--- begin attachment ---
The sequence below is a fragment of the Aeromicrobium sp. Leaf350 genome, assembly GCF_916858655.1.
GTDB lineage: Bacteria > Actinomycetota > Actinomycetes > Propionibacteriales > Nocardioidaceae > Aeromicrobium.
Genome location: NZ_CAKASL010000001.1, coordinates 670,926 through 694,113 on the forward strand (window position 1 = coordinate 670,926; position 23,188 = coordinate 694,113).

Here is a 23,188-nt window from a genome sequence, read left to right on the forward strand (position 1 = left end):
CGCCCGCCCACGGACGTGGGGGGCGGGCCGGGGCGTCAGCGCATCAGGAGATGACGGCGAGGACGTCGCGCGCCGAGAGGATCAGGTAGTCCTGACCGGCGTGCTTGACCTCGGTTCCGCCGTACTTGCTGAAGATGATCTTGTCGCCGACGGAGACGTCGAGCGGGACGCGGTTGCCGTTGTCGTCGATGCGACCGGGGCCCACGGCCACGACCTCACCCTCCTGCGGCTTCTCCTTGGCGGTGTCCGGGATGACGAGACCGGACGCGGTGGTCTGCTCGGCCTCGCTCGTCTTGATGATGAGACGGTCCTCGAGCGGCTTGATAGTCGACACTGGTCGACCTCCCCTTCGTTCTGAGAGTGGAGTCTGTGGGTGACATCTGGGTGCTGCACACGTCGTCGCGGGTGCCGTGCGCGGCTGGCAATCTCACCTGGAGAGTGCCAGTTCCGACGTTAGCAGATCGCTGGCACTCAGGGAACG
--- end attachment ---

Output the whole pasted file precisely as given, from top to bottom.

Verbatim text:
The sequence below is a fragment of the Aeromicrobium sp. Leaf350 genome, assembly GCF_916858655.1.
GTDB lineage: Bacteria > Actinomycetota > Actinomycetes > Propionibacteriales > Nocardioidaceae > Aeromicrobium.
Genome location: NZ_CAKASL010000001.1, coordinates 670,926 through 694,113 on the forward strand (window position 1 = coordinate 670,926; position 23,188 = coordinate 694,113).

Here is a 23,188-nt window from a genome sequence, read left to right on the forward strand (position 1 = left end):
CGCCCGCCCACGGACGTGGGGGGCGGGCCGGGGCGTCAGCGCATCAGGAGATGACGGCGAGGACGTCGCGCGCCGAGAGGATCAGGTAGTCCTGACCGGCGTGCTTGACCTCGGTTCCGCCGTACTTGCTGAAGATGATCTTGTCGCCGACGGAGACGTCGAGCGGGACGCGGTTGCCGTTGTCGTCGATGCGACCGGGGCCCACGGCCACGACCTCACCCTCCTGCGGCTTCTCCTTGGCGGTGTCCGGGATGACGAGACCGGACGCGGTGGTCTGCTCGGCCTCGCTCGTCTTGATGATGAGACGGTCCTCGAGCGGCTTGATAGTCGACACTGGTCGACCTCCCCTTCGTTCTGAGAGTGGAGTCTGTGGGTGACATCTGGGTGCTGCACACGTCGTCGCGGGTGCCGTGCGCGGCTGGCAATCTCACCTGGAGAGTGCCAGTTCCGACGTTAGCAGATCGCTGGCACTCAGGGAACG